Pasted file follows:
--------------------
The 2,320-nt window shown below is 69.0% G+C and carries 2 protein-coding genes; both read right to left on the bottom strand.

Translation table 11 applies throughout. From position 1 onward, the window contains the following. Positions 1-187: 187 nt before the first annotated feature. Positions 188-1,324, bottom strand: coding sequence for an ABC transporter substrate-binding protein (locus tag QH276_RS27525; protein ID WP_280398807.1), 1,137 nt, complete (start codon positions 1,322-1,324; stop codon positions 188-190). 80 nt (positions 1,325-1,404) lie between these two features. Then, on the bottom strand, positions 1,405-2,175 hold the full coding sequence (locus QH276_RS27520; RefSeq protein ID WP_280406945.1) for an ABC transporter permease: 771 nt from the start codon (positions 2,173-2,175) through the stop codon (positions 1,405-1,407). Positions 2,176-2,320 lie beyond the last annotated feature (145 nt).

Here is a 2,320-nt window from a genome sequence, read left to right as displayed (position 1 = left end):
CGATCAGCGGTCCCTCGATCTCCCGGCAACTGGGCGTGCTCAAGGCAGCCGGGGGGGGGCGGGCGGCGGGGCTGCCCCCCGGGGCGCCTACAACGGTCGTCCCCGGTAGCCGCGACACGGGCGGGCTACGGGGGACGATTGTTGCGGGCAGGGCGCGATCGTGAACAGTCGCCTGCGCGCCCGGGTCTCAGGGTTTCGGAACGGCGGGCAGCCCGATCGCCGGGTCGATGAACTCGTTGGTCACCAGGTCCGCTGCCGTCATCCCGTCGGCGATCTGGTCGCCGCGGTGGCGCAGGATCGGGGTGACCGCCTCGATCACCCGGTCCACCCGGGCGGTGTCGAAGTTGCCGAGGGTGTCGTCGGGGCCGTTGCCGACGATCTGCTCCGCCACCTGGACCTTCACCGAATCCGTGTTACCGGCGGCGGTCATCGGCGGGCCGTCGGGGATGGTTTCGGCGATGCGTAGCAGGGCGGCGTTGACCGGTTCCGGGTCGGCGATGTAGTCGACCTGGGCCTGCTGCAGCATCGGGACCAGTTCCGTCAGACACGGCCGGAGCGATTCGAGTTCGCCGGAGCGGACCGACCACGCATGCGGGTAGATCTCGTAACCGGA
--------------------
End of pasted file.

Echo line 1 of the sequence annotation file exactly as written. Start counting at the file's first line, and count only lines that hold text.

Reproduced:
The 2,320-nt window shown below is 69.0% G+C and carries 2 protein-coding genes; both read right to left on the bottom strand.